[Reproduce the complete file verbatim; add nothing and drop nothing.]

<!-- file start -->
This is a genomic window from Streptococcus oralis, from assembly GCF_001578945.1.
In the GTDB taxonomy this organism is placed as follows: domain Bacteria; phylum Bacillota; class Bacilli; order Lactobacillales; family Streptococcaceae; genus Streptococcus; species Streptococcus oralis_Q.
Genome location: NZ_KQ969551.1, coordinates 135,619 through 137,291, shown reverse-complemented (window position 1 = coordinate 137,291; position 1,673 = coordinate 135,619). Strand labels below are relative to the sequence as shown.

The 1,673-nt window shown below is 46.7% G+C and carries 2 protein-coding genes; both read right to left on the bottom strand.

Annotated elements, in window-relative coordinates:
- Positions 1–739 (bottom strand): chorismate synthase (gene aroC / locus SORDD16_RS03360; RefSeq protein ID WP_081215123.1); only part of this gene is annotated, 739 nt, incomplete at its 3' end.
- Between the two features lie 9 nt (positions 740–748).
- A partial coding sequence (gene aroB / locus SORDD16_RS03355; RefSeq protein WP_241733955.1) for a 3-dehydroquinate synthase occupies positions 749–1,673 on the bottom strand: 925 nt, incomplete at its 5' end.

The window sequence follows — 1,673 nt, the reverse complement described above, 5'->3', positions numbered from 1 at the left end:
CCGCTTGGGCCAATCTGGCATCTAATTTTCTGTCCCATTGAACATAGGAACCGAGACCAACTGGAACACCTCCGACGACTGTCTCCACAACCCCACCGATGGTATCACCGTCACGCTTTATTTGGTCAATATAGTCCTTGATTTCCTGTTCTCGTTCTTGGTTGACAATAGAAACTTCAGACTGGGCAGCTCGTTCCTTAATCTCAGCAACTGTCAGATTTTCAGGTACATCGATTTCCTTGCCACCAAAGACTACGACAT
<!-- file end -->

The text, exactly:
This is a genomic window from Streptococcus oralis, from assembly GCF_001578945.1.
In the GTDB taxonomy this organism is placed as follows: domain Bacteria; phylum Bacillota; class Bacilli; order Lactobacillales; family Streptococcaceae; genus Streptococcus; species Streptococcus oralis_Q.
Genome location: NZ_KQ969551.1, coordinates 135,619 through 137,291, shown reverse-complemented (window position 1 = coordinate 137,291; position 1,673 = coordinate 135,619). Strand labels below are relative to the sequence as shown.

The 1,673-nt window shown below is 46.7% G+C and carries 2 protein-coding genes; both read right to left on the bottom strand.

Annotated elements, in window-relative coordinates:
- Positions 1–739 (bottom strand): chorismate synthase (gene aroC / locus SORDD16_RS03360; RefSeq protein ID WP_081215123.1); only part of this gene is annotated, 739 nt, incomplete at its 3' end.
- Between the two features lie 9 nt (positions 740–748).
- A partial coding sequence (gene aroB / locus SORDD16_RS03355; RefSeq protein WP_241733955.1) for a 3-dehydroquinate synthase occupies positions 749–1,673 on the bottom strand: 925 nt, incomplete at its 5' end.

The window sequence follows — 1,673 nt, the reverse complement described above, 5'->3', positions numbered from 1 at the left end:
CCGCTTGGGCCAATCTGGCATCTAATTTTCTGTCCCATTGAACATAGGAACCGAGACCAACTGGAACACCTCCGACGACTGTCTCCACAACCCCACCGATGGTATCACCGTCACGCTTTATTTGGTCAATATAGTCCTTGATTTCCTGTTCTCGTTCTTGGTTGACAATAGAAACTTCAGACTGGGCAGCTCGTTCCTTAATCTCAGCAACTGTCAGATTTTCAGGTACATCGATTTCCTTGCCACCAAAGACTACGACAT